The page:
Stained glass has always been a fixture in Andrea Helf Reid’s life.
When she was a kid, summers meant traveling to different parts of the country for stained-glass conventions, which would roll into family vacations. Closer to home, she’d help out at the Helf family business, Franklin Art Glass Studios Inc., in German Village — working in the store, cutting pattern pieces for the artists, sweeping the warehouse floors and any other odd job that needed done.
“It made for a really great education in glass,” Helf Reid says. “Having seen a lot of different glass a lot of places and knowing a lot of other artists and studios throughout the nation was kind of an indirect exposure to everything. But it was never, like, forced or never pressured, which was really nice.”
By the time she started college at Wittenberg University in Springfield, Helf Reid knew she wanted to come back to Columbus and work at the family business. Founded in 1924, Franklin Art Glass has a rich local and regional history. And even before Franklin Art Glass, her family was making stained glass in Columbus.
“I’m an only child, so it was kind of one of those things where, if I didn’t come here it was OK, but … it would mean having to sell,” she says. “We’re a really small family.”
With her post-graduation plans in mind, Helf Reid decided to study both business and art. She worked with an advisor from each area of study to create an interdepartmental degree, which was then approved by the provost.
“It worked out really well,” she says of her bachelor of arts degree.
Since graduating in 2003, Helf Reid has been continuing her family’s legacy at the Sycamore Street studios. While her title is vice president of Franklin Art Glass Studios Inc., she does a little bit of everything, much like when she was younger. Today, her roles include part-time designer, bookkeeper and marketing and social media manager.
Stained glass goes back five generations in the Helf family. It all started with Henry Helf, who worked as the shop foreman at Von Gerichten Art Glass Co. in Columbus until the company closed in 1931.
Henry passed his love of glasswork on to his son Henry “Elmore” Helf, who — along with Wilhelm Kielblock and Wilhelm Kielmeier — founded Franklin Art Glass Studios Inc. on Spring Street downtown in 1924.
At the time, the country was on the brink of the Great Depression, which lasted for about a decade, starting in the late 1920s. Henry wasn’t getting work at Von Gerichten, so he filled his time by drawing intricate window designs for Franklin Art Glass.
“And then they would turn around and use [the drawings] as their sales portfolio or catalog later on,” Helf Reid says. “So it turned out to be a pretty useful tool, that he did kind of doodle so much.”
The economic downtown meant little work for the fledgling company, so Kielblock and Kielmeier left Franklin Art Glass. Kielblock was an artist and had little interest in running a business, anyway. But their departure was amicable, and Kielblock even set up shop at Franklin Art Glass Studios, producing glasswork under his own company, Ohio Trade Studio.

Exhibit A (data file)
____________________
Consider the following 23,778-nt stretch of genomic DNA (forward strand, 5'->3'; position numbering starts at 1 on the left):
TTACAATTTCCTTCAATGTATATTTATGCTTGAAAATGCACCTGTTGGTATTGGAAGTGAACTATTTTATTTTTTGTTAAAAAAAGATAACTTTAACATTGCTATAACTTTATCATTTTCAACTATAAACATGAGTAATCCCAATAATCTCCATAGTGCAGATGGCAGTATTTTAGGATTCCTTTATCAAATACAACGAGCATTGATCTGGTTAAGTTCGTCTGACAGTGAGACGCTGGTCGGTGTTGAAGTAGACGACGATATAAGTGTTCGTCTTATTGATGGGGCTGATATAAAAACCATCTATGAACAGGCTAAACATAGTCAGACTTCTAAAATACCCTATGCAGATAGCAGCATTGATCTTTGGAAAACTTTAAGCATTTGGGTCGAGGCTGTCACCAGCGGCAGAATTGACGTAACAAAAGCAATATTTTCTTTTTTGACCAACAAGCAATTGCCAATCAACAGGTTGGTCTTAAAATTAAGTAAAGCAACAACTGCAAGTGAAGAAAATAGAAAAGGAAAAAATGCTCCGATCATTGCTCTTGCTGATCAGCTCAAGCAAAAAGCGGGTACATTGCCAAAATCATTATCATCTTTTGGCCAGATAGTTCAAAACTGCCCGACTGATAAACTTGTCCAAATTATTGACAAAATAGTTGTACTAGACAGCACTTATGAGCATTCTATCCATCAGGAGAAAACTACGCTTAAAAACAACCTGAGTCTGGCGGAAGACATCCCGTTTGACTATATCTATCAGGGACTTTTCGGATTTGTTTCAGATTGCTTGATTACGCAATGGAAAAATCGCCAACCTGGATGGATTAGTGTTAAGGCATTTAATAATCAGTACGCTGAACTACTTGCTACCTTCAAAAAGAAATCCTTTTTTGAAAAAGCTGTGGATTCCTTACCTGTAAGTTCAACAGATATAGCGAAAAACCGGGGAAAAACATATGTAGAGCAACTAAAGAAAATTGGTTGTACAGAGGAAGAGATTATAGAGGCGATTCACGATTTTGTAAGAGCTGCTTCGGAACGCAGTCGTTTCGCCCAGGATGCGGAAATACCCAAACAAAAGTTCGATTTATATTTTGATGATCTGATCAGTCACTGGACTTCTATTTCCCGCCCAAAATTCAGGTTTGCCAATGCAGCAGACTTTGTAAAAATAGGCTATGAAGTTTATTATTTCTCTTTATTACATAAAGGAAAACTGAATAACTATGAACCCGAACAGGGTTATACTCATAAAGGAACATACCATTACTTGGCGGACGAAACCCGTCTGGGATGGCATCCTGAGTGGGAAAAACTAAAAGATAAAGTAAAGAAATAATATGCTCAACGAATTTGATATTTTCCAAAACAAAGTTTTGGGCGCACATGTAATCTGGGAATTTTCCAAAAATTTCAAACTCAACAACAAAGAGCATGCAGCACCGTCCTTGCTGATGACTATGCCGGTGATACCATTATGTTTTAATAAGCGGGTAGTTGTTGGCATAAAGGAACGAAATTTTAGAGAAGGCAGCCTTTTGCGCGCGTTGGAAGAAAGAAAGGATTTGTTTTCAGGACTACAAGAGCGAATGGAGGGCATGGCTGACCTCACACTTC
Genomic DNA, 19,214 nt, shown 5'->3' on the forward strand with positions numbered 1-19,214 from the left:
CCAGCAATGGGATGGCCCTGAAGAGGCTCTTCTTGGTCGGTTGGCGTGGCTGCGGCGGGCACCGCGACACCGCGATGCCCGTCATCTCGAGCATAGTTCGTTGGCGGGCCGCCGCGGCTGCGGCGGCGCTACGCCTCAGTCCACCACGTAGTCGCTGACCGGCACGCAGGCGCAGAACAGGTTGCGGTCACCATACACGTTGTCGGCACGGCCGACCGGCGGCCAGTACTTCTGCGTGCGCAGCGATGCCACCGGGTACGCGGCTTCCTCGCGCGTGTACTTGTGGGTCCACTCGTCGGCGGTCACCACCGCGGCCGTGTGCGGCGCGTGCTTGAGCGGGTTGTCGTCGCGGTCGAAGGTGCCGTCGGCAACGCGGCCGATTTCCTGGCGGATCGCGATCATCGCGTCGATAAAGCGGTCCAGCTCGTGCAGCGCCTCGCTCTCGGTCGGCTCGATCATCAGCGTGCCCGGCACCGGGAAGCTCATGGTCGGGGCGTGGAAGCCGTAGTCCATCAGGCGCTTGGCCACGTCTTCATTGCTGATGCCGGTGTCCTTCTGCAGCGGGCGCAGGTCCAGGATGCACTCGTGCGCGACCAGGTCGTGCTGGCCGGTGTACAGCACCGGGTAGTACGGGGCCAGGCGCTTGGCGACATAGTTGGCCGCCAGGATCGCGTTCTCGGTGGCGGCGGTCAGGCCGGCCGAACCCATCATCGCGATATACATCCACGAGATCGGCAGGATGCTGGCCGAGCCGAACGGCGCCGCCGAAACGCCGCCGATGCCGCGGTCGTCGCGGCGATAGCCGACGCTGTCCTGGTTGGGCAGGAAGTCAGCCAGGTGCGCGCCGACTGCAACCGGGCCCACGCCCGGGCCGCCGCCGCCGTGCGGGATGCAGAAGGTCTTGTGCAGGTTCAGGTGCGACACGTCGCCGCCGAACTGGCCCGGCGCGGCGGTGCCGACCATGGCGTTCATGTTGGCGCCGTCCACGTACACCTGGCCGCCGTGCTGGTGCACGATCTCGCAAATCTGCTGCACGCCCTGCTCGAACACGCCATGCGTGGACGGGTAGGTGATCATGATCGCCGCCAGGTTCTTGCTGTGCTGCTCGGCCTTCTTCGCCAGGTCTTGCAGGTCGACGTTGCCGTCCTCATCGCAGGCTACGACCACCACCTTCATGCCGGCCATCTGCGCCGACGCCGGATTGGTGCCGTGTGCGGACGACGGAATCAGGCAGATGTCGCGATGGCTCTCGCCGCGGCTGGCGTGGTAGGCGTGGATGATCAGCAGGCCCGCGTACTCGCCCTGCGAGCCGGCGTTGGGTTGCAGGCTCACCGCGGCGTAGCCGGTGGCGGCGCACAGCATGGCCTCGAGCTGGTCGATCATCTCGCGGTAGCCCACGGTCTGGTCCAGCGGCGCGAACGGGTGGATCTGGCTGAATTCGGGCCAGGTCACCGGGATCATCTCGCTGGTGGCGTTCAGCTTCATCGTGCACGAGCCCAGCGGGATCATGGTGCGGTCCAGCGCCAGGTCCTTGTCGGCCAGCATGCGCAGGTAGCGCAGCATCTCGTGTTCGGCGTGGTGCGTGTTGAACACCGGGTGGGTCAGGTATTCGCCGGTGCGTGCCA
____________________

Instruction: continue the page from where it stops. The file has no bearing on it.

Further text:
“He did a lot of really neat stuff,” Helf Reid says of Kielblock. “He just kind of produced what he wanted when he wanted, and then we would pay him to do the [jobs] we were doing. And he worked here until his death.”
Despite the Depression, Franklin Art Glass survived and, eventually, thrived. When Kielblock and Kielmeier left, there were less people to pay. Plus, the Helf family already had established connections in the industry.
“Both Henry and Elmore were really involved in the Stained Glass Association of America,” Helf Reid says. “They held the first convention here in Columbus. And we held the 100th convention here in Columbus, back in 2003, as kind of a celebration of that. But I think that being really involved in that kind of national organization — at the time, those trade organizations were a big deal, and really helped get people some jobs.”
Building a Lasting Business Model
In 1945, Elmore passed the baton to his son James Helf, who had just come back to Columbus after serving during World War II. James ran the company until passing it on to his son and Reid Helf’s father, Gary Helf, in 1971. Gary had just earned his business administration degree from Eastern Kentucky University.
“My dad even talks about when my grandfather was in high school, they had a station wagon and they would drive out to Iowa, North Dakota,” Reid Helf says. “They would stay with the parishioners or the pastor at the church, and they would feed them. And they would basically live, kind of, with these church communities for a little while, while they installed and finished these windows. It’s just so different from how it is today.”
While the installation has changed over the years, Franklin Art Glass has largely maintained the same design process since its inception.
“The process is pretty much original. I tell people the big change in the process is we use electric soldering irons,” Gary says, adding that they used gas-powered soldering irons until the late 1960s.